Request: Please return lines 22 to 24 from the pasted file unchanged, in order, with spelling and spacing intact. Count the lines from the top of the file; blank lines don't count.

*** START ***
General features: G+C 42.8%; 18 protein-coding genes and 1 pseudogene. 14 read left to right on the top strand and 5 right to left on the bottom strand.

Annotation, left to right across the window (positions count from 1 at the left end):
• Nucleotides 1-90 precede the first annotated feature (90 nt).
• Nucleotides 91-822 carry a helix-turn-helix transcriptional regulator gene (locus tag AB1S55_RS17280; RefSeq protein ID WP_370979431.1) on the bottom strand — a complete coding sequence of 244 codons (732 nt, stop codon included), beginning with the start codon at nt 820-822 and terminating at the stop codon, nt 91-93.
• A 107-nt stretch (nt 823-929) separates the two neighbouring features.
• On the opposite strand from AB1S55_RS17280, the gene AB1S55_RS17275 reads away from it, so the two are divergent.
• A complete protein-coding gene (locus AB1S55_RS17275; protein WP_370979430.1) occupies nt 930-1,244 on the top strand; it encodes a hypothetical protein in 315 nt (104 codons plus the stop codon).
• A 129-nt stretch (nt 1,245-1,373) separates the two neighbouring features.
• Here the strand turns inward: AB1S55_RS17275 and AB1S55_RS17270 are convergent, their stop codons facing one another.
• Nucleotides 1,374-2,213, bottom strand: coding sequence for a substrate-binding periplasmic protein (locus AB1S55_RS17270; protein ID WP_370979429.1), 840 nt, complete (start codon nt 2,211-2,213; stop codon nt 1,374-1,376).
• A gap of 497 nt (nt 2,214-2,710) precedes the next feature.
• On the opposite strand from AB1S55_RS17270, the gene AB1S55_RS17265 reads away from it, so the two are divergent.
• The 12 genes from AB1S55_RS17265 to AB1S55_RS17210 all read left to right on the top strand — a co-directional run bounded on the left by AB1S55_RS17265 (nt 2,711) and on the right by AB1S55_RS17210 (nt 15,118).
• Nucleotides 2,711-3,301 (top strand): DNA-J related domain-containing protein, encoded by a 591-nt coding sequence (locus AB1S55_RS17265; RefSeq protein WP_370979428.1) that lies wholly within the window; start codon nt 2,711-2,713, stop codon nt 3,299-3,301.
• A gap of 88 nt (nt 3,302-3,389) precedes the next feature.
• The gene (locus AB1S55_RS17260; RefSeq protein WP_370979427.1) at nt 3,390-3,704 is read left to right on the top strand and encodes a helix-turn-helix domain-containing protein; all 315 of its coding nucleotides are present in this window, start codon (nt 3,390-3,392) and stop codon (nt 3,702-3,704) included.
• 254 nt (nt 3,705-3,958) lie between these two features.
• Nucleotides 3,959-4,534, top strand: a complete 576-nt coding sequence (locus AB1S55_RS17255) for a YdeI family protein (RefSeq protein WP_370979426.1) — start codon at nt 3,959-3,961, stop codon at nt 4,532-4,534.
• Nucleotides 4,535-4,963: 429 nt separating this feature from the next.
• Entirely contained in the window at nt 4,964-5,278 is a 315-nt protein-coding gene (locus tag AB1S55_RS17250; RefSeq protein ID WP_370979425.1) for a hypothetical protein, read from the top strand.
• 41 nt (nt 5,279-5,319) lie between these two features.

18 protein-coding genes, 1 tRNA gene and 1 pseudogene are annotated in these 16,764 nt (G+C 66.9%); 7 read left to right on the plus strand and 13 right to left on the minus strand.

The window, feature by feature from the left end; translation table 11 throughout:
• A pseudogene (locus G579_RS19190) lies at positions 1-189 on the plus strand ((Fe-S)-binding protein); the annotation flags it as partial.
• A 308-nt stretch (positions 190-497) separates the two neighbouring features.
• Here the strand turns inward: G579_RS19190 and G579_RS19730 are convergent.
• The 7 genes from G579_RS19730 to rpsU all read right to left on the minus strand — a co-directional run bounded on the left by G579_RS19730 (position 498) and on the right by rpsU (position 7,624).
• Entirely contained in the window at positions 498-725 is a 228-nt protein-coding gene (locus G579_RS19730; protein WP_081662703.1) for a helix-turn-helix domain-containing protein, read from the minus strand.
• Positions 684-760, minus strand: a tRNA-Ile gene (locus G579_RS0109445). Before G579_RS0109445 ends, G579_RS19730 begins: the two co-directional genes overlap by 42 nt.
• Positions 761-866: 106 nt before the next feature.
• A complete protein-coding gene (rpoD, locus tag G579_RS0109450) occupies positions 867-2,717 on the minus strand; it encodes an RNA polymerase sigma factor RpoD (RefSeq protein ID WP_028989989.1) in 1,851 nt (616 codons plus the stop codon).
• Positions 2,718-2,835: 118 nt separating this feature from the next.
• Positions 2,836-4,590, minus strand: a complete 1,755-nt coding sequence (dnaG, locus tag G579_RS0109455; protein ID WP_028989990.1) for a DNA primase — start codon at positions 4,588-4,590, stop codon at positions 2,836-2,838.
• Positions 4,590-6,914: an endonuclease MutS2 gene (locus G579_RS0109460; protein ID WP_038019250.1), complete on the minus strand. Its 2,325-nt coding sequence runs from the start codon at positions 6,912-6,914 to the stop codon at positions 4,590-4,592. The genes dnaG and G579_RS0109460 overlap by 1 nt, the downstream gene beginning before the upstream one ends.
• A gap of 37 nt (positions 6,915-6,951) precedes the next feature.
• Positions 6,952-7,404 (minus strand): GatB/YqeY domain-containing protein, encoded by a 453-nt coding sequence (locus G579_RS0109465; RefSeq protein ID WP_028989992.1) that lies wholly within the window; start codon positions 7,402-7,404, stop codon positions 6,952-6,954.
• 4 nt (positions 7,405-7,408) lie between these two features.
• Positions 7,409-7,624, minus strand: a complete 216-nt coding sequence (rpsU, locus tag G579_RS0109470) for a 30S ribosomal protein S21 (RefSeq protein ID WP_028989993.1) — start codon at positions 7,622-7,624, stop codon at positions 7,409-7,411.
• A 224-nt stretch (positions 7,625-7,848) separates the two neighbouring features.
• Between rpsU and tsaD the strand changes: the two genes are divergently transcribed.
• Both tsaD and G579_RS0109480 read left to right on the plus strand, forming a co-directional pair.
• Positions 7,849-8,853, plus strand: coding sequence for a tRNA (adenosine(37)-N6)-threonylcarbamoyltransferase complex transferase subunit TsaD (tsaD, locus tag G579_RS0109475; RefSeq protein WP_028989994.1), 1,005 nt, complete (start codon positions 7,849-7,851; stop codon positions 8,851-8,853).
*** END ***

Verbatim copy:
18 protein-coding genes, 1 tRNA gene and 1 pseudogene are annotated in these 16,764 nt (G+C 66.9%); 7 read left to right on the plus strand and 13 right to left on the minus strand.

The window, feature by feature from the left end; translation table 11 throughout:
• A pseudogene (locus G579_RS19190) lies at positions 1-189 on the plus strand ((Fe-S)-binding protein); the annotation flags it as partial.